Slideshow AHCA: 12 things employers should know

Published
  • May 05 2017, 1:03pm EDT

AHCA: 12 things employers should know

The House of Representatives passed the American Health Care Act Thursday — which contains some major changes to the Affordable Care Act that will impact employers.

Here are 12 things companies need to know about what the AHCA does.

Eliminates the ACA’s employer shared responsible tax penalty — commonly referred to as the employer mandate or pay or play) — effective for tax years after Dec. 31, 2015.

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Eliminates the ACA’s individual shared responsibility tax penalty — commonly referred to as the individual mandate — effective for tax years after Dec. 31, 2015. Instead of the individual mandate, the bill promotes continuous coverage for individuals by adding a new “continuous coverage” requirement that allows insurers to impose a 30% surcharge on otherwise-applicable premium rates for 12 months for individuals who have lapses in health coverage of at least 63 days.

Delays the Cadillac tax until 2026 by eliminating its tax penalty for years 2020 through 2025.

Does not eliminate the ACA information reporting requirements, but with respect to employer reporting requirements, adds an additional Form W-2 field to account for each month with respect to which an employee is eligible for a group health plan. Employers are still required to report the cost of coverage amount on the Form W-2.

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Unlike an earlier draft of the bill, the final House bill does not cap the tax benefit for employer-sponsored health insurance coverage.

Raises the tax-free contribution limit to health savings accounts to match the out-of-pocket cost maximum on high-deductible health plans and adds other provisions to make HSAs more flexible. Unlike earlier drafts of the bill, the final House bill does not allow excess tax credits to be paid into designated HSAs.

Replaces the ACA’s exchange subsidies with a refundable tax credit tiered by age as follows:
· $2k per year for anyone under age 30
· $2.5k per year for ages 30-39
· $3k per year for ages 40-49
· $3.5k for ages 50-59
· $4k for age 60 and over
· The tax credit amounts are phased out for individuals with income over $75k (or $150k for joint filers).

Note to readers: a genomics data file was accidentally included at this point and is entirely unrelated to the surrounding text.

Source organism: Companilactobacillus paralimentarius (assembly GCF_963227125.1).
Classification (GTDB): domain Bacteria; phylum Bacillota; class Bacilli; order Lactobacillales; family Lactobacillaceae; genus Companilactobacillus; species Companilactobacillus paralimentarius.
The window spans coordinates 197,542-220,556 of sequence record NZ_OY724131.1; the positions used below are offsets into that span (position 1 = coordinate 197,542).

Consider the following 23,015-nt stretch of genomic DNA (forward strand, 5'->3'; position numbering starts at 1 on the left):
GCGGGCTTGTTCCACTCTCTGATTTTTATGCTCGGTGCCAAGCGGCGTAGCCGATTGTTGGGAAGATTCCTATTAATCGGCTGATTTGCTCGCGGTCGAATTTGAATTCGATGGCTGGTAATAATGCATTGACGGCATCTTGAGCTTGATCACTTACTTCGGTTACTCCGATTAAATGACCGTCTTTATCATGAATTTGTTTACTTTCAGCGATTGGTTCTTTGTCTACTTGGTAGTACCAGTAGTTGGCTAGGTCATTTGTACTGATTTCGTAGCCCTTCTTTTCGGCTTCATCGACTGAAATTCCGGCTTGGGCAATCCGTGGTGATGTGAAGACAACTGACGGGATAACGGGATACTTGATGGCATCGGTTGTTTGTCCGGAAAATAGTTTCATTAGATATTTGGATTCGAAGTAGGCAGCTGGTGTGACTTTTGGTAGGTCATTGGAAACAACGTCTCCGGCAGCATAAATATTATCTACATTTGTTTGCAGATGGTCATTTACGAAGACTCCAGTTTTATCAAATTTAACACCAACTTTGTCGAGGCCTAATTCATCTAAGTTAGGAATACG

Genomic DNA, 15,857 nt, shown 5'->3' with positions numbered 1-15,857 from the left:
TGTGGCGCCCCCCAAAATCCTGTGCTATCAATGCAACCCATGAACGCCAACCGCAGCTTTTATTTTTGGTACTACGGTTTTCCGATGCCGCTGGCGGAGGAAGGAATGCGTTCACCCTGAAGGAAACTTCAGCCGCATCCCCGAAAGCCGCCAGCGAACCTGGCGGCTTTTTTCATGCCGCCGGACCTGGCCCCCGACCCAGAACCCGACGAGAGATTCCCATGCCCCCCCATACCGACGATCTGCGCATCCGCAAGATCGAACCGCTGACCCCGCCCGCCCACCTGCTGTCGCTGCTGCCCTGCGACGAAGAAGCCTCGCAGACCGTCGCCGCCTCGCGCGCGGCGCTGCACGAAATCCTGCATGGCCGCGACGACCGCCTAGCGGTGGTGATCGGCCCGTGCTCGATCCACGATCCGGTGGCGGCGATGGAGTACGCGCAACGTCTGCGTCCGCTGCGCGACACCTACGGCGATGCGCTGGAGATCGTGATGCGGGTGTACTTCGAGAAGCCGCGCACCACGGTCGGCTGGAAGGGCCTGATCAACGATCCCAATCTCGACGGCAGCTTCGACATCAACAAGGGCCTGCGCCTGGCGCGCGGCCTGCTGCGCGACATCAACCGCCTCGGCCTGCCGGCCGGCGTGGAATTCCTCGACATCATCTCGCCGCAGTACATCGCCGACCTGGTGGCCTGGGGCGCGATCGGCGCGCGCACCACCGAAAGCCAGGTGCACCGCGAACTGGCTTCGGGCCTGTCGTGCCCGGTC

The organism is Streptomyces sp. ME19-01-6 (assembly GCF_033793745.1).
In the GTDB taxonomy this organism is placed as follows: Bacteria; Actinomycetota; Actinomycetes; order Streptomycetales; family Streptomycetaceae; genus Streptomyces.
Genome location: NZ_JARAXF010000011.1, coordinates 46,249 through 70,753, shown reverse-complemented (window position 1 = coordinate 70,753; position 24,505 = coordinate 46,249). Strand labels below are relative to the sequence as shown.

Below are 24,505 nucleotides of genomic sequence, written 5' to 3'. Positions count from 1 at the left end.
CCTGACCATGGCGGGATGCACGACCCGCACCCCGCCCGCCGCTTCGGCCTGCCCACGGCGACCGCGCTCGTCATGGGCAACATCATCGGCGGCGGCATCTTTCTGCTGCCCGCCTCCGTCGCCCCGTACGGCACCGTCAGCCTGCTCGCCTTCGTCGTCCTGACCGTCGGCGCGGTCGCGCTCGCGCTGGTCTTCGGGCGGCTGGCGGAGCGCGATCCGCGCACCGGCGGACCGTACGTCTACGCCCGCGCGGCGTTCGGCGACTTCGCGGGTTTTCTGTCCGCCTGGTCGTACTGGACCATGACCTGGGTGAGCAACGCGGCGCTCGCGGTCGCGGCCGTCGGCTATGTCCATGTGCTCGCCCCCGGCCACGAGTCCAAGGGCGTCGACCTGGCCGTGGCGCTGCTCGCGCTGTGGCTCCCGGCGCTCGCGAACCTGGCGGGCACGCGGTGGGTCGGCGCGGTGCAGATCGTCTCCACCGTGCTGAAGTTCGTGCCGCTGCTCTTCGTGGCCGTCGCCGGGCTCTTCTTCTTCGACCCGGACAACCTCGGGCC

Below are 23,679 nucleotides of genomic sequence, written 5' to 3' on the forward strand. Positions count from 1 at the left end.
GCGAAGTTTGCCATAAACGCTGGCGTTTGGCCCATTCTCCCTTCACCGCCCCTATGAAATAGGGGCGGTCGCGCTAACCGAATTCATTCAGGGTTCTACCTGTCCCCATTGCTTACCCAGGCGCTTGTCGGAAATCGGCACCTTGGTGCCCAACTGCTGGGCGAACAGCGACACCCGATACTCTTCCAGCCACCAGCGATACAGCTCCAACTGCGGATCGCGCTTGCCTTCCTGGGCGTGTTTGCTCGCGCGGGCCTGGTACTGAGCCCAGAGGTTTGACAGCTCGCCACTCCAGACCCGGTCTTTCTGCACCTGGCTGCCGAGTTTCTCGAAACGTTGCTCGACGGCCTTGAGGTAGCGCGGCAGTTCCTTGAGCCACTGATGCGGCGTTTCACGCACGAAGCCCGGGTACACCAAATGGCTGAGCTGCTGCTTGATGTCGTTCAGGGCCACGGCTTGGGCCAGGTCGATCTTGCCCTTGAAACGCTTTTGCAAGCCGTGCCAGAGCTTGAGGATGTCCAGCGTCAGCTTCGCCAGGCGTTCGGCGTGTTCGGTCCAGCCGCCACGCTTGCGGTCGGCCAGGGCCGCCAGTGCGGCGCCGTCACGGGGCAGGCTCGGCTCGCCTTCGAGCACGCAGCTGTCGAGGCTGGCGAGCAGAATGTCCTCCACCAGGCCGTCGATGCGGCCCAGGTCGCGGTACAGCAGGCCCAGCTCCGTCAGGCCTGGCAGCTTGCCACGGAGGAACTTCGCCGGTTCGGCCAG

· The tax credit is available for coverage in both the individual market and exchanges and for unsubsidized COBRA coverage (purchased on or off the exchanges).
The tax credits are not available to individuals who are eligible for a group health plan (including employer-sponsored coverage), Medicare, Medicaid or other government coverage.

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Eliminates the ACA’s requirement that health insurance plans in the individual and small group markets offer insurance plans designated by four standard levels of coverage called the “metallic tiers” of coverage.

Beginning in 2017, the bill repeals the following taxes and fees (among others):
· The annual insurance provider fee
· The net investment income tax
The medical device tax

For plan years beginning on or after Jan. 1, 2018, allows states to apply to waive the AHCA’s age rating ratio of 5:1 (it was 3:1 under the ACA). Specifically, states will be able to apply a higher ratio for age-based premium rating (higher than 5:1) in the individual and small group markets.

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For plan years beginning on or after Jan. 1, 2020, allows states to apply to waive the ACA’s essential health benefit (EHB) requirements for the individual and small group market. Specifically, states will be able to establish and apply their own EHB requirements (rather than those under the ACA) for coverage in these markets.

Beginning with 2019 enrollments, for states that have established an AHCA-approved high-risk pool program, allows states to engage in health status underwriting for individuals in the program who cannot demonstrate that they had continuous coverage over the prior 12 months (in lieu of the above-referenced 30% surcharge otherwise imposed for non-continuous coverage under the AHCA).